Protect

Significant ligament and tendon injuries need to be immobilised. We are talking about a high-grade tear – most of the tissue is disrupted. You will know if it is a bad injury if you get immediate swelling (ie. you have fluid aggregating within a few hours), if you have a physical restriction and if you can’t bear weight on the joint. Lesser grade tears will benefit from being immobilised for a short period (48-72 hours) to prevent further damage before being re-assessed.

Rest – when and for how long?

General rule of thumb, if something is very painful and / or swollen, the body is telling you to rest. Allow the swelling and pain to reduce by offloading the structures (use a crutch, tape, support or modified position). If there is significant swelling or restriction on movement certainly 48- 72 hours is a must before you start to load the area by stretching or exercising. Look again at the stages of healing as to why this is important. Tendons take the bulk of the force whilst doing ballistic movements (running, jumping, kipping) and need ample time to recover after intense sessions and on performing new movements. Respect this.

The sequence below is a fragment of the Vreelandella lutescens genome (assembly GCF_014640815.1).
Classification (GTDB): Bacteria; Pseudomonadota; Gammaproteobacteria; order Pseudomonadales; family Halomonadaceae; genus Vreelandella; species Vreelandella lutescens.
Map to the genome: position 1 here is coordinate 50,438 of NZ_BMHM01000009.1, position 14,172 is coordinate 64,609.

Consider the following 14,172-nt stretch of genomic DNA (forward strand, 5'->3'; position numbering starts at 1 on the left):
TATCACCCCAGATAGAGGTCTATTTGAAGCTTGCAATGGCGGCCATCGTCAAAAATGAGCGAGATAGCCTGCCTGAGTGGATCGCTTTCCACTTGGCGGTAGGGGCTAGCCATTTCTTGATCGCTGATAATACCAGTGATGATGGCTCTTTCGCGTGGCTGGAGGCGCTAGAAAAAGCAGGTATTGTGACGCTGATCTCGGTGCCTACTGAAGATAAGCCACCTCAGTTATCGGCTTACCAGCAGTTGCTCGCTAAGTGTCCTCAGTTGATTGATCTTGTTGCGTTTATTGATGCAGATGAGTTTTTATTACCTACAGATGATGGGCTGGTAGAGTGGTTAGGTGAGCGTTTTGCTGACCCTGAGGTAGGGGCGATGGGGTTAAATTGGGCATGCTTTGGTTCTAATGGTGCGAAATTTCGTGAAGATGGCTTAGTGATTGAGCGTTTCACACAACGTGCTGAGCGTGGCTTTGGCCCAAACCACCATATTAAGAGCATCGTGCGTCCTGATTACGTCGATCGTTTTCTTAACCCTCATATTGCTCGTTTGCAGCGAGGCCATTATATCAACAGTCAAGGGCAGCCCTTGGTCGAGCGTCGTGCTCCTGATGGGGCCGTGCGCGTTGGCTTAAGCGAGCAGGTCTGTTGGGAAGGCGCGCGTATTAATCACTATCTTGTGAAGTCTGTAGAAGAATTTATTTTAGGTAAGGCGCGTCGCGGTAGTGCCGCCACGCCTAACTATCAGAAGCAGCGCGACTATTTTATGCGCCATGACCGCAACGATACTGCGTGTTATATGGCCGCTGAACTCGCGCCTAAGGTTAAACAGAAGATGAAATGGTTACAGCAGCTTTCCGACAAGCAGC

Ice – has this treatment been debunked now?

CrossFit movement guru Kelly Starret has done a nice little discussion on topics including Ice (based around Gary Rienl’s work – links below) and really it is very similar to the discussion around the use of NSAIDs. The advice now is actually not to use ice in the initial stages of an injury however it may be more useful to use it as you start to rehabilitate. As you start to move more, we would consider any residual or further swelling to be a waste product that you want to remove. There is still a real lack of quality studies to date, particularly randomised control studies. There isn’t even a general consensus about how often and for long you ice the area for currently.

https://www.youtube.com/watch?v=0UmJVgEWZu4

http://garyreinl.com/

I would advocate the use of heat for muscular injuries and spasm to allow the muscles to settle and allow you to start moving more quickly.

Compression